§ Considered in Committee; reported, without Amendment.
§ 6.45 p.m.
§ The Under-Secretary of State for the Colonies (Mr. John Stonehouse)
I beg to move, That the Bill be now read the Third time.
I am very happy to participate in this debate as, unfortunately, I was unable to be here on Friday as I was on my way back from the Seychelles. The Barbados Conference, in June and July, in which I participated, agreed the main outline of the independence constitution and, as the House is aware, there will be a General Election in Barbados tomorrow which will decide which of the various political groups will provide the administration for an independent Barbados. It will be the desire of the House to say to the people of Barbados, what ever decision is reached tomorrow, that we wish them well in their independence.
I want to make it clear that, although when Barbados becomes independent it will not qualify for the usual Colonial Development and Welfare Act grants, it has been agreed that an amount equivalent to the unspent balance of the grants will be made available subject to not more than £150,000 being spent in the financial year 1967–68. It has also been agreed that the aid for the Barbados College of Arts and Science of £250,000 up to July, 1969, will also be made available. We are also willing to continue to provide Barbados with technical assistance under the various programmes that have been agreed. Therefore, although Barbados will become independent at the end of this month, we hope that these economic ties will continue.
I think that it has been generally shown by the good will revealed during the debate on the Bill that it is the desire of the whole House and of the country to wish Barbados well in its independence, which it justly deserves and which it will achieve at the end of this month.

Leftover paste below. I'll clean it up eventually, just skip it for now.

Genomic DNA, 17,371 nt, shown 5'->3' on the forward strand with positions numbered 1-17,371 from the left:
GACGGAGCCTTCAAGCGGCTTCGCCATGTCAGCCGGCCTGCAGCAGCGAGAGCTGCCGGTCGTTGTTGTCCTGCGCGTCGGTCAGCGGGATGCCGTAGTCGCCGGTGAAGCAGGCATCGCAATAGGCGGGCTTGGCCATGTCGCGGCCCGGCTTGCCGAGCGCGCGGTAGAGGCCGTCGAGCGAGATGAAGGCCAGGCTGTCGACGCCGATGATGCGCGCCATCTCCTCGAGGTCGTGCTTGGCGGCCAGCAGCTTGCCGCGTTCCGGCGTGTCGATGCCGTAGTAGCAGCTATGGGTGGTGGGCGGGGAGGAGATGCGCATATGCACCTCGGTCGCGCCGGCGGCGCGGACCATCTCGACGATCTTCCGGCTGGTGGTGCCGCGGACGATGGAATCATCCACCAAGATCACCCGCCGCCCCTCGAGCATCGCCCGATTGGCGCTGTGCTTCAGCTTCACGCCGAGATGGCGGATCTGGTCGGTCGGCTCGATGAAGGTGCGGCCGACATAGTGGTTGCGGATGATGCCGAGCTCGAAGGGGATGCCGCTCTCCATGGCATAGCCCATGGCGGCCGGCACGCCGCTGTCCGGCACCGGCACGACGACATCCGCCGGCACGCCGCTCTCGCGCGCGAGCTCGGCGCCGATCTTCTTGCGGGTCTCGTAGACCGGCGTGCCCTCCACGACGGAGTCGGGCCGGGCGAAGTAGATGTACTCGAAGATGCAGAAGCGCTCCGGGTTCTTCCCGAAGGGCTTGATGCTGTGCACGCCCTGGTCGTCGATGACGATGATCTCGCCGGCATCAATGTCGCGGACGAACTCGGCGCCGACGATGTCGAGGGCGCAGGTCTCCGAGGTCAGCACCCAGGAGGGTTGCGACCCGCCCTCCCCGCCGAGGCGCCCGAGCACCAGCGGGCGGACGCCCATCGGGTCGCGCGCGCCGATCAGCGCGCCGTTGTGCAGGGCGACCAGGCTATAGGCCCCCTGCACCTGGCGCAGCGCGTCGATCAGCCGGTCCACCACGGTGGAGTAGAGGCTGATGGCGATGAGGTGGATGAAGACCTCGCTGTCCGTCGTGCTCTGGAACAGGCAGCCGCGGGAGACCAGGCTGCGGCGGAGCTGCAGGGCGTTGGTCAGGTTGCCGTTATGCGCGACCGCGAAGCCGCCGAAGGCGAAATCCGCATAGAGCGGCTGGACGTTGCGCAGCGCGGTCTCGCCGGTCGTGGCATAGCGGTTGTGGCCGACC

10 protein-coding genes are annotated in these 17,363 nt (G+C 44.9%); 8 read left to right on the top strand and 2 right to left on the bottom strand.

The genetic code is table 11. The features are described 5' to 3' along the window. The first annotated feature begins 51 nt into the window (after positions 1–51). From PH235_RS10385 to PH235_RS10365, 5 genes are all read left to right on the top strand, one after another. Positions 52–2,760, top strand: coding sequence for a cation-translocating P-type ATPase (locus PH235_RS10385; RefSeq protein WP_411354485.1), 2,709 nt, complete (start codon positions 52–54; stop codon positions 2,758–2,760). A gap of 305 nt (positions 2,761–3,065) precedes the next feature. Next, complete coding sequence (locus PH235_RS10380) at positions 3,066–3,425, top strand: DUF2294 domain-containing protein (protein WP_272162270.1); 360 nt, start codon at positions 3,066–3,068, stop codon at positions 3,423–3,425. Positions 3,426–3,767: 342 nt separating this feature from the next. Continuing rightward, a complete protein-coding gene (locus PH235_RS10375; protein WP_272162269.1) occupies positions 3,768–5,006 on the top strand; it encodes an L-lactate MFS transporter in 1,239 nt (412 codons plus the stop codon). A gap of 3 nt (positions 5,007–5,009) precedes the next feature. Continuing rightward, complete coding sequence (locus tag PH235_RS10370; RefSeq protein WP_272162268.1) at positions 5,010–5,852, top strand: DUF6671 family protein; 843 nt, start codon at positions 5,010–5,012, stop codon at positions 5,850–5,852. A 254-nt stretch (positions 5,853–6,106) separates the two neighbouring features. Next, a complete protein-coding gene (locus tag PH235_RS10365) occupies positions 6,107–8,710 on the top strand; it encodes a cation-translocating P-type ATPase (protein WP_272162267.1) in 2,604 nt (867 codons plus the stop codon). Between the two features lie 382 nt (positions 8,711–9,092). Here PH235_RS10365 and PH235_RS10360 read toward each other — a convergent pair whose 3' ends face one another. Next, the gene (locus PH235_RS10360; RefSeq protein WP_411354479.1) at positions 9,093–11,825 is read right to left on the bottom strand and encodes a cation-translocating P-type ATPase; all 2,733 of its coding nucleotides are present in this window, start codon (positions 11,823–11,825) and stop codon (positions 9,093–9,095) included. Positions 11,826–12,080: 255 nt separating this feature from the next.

§ 6.47 p.m.
§ Mr. Richard Wood (Bridlington)
There were moments when some of us were rather nervous whether the Under-Secretary of State would be able to participate in this debate. If he had not 523 been exceptionally quick on his feet he might not have been able to catch your eye, Mr. Deputy Speaker.
I, too, was unable to be present at the debate on Friday, and I should like to join him in wishing the new nation of Barbados a future of stability, prosperity and expansion. Much to my regret, I have never been fortunate enough to visit Barbados, but I have met a number of people from that new nation, as it will be at the end of this month, and I have often been downcast as I have watched the superb brilliance of its cricketers in this country.
I join the Under-Secretary of State in wishing this new nation well and in expressing the hope, which was also expressed on Second Reading, that this new constitutional development, which will be completed at the end of this month, will be the forerunner of wider constitutional development in that part of the world. I therefore sincerely welcome the Bill.
§ Question put and agreed to.
§ Bill accordingly read the Third time and passed.